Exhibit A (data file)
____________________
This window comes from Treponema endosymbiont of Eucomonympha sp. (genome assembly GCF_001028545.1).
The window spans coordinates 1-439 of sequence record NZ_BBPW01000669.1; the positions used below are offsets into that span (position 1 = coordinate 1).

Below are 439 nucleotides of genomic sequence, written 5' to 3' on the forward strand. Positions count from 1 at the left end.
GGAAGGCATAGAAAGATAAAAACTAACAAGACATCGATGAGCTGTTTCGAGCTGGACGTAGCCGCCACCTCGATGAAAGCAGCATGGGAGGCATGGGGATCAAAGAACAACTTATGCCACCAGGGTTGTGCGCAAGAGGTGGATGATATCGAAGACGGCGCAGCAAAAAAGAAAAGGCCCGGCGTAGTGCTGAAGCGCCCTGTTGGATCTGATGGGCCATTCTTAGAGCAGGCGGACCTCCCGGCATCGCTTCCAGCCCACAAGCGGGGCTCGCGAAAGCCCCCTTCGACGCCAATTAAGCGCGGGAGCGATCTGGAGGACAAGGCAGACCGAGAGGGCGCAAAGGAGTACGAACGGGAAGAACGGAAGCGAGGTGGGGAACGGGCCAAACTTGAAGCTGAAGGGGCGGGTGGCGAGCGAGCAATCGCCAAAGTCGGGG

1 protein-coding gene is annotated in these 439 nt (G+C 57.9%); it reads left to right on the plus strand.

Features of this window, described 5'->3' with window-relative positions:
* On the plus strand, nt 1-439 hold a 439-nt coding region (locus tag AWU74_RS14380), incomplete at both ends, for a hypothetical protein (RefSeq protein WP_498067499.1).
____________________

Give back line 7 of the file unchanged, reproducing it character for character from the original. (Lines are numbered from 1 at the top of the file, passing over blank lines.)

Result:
* On the plus strand, nt 1-439 hold a 439-nt coding region (locus tag AWU74_RS14380), incomplete at both ends, for a hypothetical protein (RefSeq protein WP_498067499.1).